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Ontario Pathfinder Society | 5-Foot Theatre: Role-Playing Fantasy Races
5-Foot Theatre: Role-Playing Fantasy Races

5-Foot Theatre: Role-Playing Fantasy Races

Wherever you go, there you are.” – Unknown

Being Pathfinders can make PCs a little jaded. They’re surrounded by the most extraordinary people on the planet and they get to visit the most amazing locations in the world. Without context, such adventures can make the extraordinary seem pretty ho hum. Being awesome? Yeah, it’s all in a night’s work.

The next few installments of 5-Foot Theatre will explore the enriching role-playing opportunities available when players and GMs mesh game-mechanics with the Lore of Golarion. This month’s focus: role-playing fantasy races.

The Skyreach Skew

First things first: the majority of the population of Golarion are not adventurers.

The routine meetings of powerful and unusual characters that occur at Skyreach would be considered extremely rare anywhere else on the planet. So, while it may seem second-nature for an Elven Pathfinder to have a pleasant chat with a Tengu, a Dwarf, and an Aasimar – it would be considered highly unusual to almost anyone else. If even in cosmopolitan Absalom such an unusual grouping would at least warrant a second glance, then imagine how a party of Pathfinders might be treated in a small town at the far edges of the globe.

Fantasy race can offer role-playing opportunities for enthusiastic players and crafty GMs. In some cases, race can make PCs feel special. In others, race can flesh-out the local culture the PCs are visiting. When fantasy race offers such opportunities, be sure to seize them!

If a largely non-human party of PCs walk into a hamlet where the majority of the population is human, maybe the townsfolk will gawk a bit at the exotic strangers visiting their home. Maybe they’ll gawk a lot! Similarly, if the PCs are walking through an Elf city, a tiefling, dwarf, or half-orc might feel a little uncomfortable under the wary eyes of the city’s inhabitants. Then again, maybe an elf would feel the most uncomfortable (being an adventurer and all). Like anything else, if this technique is overdone it can get annoying, but when a worthy opportunity presents itself, a wily GM should be ready to spring.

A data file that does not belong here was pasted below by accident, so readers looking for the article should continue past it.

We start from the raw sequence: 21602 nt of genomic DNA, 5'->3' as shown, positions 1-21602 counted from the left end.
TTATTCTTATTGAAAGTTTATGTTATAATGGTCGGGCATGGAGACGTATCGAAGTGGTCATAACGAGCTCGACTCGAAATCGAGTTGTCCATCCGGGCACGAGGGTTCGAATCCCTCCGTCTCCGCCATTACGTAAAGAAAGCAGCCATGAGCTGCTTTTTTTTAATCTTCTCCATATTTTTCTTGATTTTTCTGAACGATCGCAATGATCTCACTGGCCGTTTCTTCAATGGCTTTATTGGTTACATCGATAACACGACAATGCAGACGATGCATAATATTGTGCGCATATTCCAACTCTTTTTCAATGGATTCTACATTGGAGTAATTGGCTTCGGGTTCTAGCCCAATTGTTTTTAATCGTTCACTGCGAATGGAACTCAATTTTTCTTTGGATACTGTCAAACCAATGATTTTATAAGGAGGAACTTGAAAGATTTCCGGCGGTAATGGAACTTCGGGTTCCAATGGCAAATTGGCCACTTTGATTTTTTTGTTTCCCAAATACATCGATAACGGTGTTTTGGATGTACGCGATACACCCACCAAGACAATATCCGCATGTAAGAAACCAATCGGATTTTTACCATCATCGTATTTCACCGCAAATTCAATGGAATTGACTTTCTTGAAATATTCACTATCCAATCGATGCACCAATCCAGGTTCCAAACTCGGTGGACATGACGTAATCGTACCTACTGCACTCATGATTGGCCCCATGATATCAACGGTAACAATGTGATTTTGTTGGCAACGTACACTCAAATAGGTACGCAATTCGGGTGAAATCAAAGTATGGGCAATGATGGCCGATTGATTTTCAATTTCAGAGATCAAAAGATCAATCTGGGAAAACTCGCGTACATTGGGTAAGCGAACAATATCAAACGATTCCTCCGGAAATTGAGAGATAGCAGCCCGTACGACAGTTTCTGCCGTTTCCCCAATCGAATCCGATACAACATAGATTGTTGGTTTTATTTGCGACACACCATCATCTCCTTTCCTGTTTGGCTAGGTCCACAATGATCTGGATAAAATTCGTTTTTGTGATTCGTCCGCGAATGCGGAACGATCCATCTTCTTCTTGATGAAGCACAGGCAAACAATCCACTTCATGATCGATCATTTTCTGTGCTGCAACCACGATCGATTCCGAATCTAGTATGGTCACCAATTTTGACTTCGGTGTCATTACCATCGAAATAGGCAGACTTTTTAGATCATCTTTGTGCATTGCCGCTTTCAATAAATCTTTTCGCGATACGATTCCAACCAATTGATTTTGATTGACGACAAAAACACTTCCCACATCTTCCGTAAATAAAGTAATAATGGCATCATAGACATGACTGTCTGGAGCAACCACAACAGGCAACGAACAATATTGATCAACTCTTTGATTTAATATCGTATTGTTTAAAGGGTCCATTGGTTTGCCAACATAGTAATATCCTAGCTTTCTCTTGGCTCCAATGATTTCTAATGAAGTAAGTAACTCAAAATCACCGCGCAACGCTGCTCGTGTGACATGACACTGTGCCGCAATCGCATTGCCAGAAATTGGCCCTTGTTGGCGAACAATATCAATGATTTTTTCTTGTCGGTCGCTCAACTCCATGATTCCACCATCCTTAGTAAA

It’s More Than Half The Page

In the Core Rulebook, the bottom-half of each Race chapter’s page describes the game mechanics of race. During character creation, players rightfully go to those stat-blocks and carefully consider the impact each trait will have on their character’s career. When it comes to the crunch of numbers, players are eager to work every angle in order to optimize their character.

Strangely, this meticulousness doesn’t always extend to the top section of that same page. There, the page discusses typical aspects of each race, including physical description, society, alignment, religion and the reasons why members of that race might turn to a life of adventure. There are good arguments for why a player might gloss over the fluff while clinging to the crunch – but there are equally good arguments against doing so.

I’m Different…

The top section of the Race chapter discusses typical members of that race, but adventurers are anything but typical! It’s sometimes because of their inability to fit-in that that PCs become adventurers in the first place. That’s a fair argument for why players might not be as detail oriented when it comes to fluff.

Different From What Though?

Being different is a comparative statement. So your character is different. Well, different from what?  Your character didn’t emerge from a vacuum. If he’s rebelling against the ways of his people, then the ways of his people have had a huge influence on his development. Afterall, we don’t rebel against ideas that don’t impact us.

Other Avenues Available